Category Archives: tolerance

Self-Tolerance by a second mechanism

T lymphocytes like B lymphocytes are puzzle masters that stick their receptors together in innumerable ways which is called recombination. Being free to choose from gene pieces and not concerned which receptor is finally built in a cell, it is inevitable that there are generated lymphocytes which recognize self-determinants and might attack the very same organism if not silenced from the beginning. T lymphocytes learn in the thymus to discriminate between self and non-self and only non-self reactive T cells are to leave the thymus to become eventually effector cells of the immune system, otherwise autoimmunity will develop.

The process by which any self peptide is presented to T cells has been a riddle for a long time.  From the 2000s on the riddle was partially solved: There is stochastic expression of tissue restricted selfantigens in medullary thymic epithelial cells (mTec) under the control of the AIRE protein. (See AIRE in OMIN). Stochastic means that the antigens are randomly expressed, only some in a given cell, but obviously all self antigens at a given time since autoimmunity is rare. This is achieved by an random epigenetic activation of genes. These proteins are then processed and their peptides loaded into the peptide pockets of major histocompatibility proteins class I (MHC class I). The peptides are presented in these MHC class I to the T cells which become silent once they recognize any of this peptides in self MHC. This mechamism has been about for almost 10 years.

A recent paper in Cell by Japanese colleagues adds a second mechanism to central tolerance. This time it is the Fezf2 that directs a mechanism of promiscuous gene activation. And as in the case of AIRE the lack of Fezf2 leads to autoimmune disease since autoimmune T cells are not silenced in the thymus. Fezf2 is regulated by the lymphotoxin-beta receptor. It is striking that there are genes activated by AIRE while others are stimulated by Fezf2.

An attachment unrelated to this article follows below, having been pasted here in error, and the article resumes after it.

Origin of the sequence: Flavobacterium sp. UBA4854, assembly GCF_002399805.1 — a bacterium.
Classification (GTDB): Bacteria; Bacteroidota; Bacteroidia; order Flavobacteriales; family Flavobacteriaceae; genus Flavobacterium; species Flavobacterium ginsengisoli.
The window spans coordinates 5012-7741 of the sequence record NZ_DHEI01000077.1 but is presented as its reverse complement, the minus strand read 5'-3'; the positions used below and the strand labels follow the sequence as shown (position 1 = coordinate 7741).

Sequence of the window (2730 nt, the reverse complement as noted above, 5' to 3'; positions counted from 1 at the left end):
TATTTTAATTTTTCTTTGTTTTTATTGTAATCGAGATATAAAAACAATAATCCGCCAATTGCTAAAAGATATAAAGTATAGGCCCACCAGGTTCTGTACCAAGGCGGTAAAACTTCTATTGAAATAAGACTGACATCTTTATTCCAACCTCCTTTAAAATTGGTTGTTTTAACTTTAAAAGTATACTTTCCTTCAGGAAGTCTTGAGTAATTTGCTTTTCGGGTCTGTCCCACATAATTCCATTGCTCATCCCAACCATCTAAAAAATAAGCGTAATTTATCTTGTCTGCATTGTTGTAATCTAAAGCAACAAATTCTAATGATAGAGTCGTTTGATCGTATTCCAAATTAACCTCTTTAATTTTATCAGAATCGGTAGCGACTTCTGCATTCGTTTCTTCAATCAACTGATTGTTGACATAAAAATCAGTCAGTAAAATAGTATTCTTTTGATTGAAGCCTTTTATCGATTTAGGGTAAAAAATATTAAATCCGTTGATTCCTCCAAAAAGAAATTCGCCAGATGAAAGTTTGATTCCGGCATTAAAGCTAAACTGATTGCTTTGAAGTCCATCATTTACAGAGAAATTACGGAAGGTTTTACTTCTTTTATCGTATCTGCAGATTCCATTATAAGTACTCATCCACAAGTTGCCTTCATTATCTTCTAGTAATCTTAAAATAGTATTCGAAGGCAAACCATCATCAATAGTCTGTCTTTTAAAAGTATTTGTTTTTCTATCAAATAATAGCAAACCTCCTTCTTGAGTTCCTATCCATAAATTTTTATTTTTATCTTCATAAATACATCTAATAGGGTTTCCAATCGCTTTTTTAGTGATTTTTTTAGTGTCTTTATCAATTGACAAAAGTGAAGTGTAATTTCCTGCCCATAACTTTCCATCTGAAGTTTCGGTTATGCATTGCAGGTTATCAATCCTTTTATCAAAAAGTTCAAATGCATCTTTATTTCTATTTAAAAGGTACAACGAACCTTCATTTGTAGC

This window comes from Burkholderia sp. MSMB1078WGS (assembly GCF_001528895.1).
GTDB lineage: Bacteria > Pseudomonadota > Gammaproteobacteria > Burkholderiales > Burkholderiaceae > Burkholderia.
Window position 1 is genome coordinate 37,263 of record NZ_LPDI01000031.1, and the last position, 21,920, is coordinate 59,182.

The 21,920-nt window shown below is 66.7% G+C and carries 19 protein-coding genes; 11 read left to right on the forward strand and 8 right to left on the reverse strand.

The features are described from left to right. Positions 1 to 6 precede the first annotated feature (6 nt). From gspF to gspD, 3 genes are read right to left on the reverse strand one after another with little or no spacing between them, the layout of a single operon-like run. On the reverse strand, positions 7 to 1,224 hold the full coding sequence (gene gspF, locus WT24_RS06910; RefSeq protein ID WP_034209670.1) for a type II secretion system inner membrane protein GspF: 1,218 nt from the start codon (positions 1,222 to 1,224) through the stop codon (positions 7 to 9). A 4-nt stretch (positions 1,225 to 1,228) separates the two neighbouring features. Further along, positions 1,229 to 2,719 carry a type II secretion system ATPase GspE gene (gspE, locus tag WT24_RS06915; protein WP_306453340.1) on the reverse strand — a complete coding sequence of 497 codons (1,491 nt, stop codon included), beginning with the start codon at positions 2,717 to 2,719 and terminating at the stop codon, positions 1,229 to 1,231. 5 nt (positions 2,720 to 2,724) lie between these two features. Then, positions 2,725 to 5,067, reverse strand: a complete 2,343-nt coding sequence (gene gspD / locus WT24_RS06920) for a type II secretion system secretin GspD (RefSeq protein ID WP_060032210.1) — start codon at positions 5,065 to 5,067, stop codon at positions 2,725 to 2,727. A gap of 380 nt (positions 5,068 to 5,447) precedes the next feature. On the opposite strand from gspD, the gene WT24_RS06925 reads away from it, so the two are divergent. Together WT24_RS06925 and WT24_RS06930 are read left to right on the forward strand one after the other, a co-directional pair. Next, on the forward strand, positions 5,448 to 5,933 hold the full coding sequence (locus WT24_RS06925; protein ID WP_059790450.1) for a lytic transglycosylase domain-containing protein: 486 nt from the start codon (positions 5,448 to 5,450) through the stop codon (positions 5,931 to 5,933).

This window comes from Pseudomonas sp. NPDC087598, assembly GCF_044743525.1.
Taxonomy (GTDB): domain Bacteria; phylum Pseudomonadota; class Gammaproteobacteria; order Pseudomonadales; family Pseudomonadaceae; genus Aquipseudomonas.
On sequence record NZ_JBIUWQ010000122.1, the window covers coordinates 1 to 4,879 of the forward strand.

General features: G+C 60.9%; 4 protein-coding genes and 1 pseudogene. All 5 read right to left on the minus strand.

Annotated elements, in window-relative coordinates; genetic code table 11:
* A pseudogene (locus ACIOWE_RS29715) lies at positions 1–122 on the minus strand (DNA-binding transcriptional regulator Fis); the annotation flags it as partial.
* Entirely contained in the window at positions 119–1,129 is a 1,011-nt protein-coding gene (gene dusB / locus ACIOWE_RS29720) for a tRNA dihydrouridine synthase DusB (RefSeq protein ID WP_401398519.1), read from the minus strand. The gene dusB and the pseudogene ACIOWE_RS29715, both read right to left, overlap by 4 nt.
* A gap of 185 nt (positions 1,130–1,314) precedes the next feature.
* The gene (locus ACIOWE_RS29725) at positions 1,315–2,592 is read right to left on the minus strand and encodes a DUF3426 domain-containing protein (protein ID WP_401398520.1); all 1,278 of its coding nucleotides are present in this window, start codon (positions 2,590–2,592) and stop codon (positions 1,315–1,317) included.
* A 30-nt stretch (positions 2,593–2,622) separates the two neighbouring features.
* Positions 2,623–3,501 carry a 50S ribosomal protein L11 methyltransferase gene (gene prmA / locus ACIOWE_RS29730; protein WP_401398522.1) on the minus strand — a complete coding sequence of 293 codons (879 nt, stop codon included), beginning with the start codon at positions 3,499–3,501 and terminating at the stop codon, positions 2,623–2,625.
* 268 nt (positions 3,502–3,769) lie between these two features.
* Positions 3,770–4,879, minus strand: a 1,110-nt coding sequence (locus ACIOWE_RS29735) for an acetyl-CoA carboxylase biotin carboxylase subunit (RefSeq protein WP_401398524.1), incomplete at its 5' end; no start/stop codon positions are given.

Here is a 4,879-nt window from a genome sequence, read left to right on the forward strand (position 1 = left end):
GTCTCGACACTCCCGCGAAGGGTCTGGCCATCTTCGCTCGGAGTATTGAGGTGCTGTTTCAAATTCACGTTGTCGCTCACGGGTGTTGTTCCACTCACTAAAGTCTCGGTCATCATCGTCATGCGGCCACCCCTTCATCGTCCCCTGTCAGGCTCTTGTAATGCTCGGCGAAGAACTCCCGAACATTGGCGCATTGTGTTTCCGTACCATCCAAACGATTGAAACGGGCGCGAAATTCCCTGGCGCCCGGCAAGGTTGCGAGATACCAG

After 10 years of AIRE in the air Fezf2 is a welcomed addition to the puzzle autoimmunity still presents.

Highly recommended.


Regulatory T cells and AIRE expressing cells do the job of tolerance

T lymphocytes require education in order to distinguish between self and nonself. This education is maintained by thymus stromal epithelial expressing the autoimmune regulator gene (AIRE). These cells express proteins from throughout the organism not in promotor regulated way, but in a epigenetically controlled statistically mode, the only cells that do so. This has as a consequence that these cells present on their surface each a part of the possible plethora of self peptides in the context of MHC class I molecule. T cells which react with them do recognize self and should be suppressed lifelong to avoid autoimmunity.

In a paper by Yang and colleagues from the Benoist/Mathis laboratory at Stanford it is now reported, that early regulatory T cells are additionally required to maintain the protection against autoimmune diseases. If the cells are lacking due to the absece of AIRE expression, a disease called autoimmune polyendocrinopathy–candidiasis–ectodermal dystrophy or
autoimmune polyglandular syndrome 1 is the consequence. The News and Views contribution by Tanaka and Sakaguchi explains this in detail.  This is a nice addition to the problem of tolerance and and might be an important step to development of tolerance to foreign antigens as well. That would be required to make gene therapy sustainable.

A must!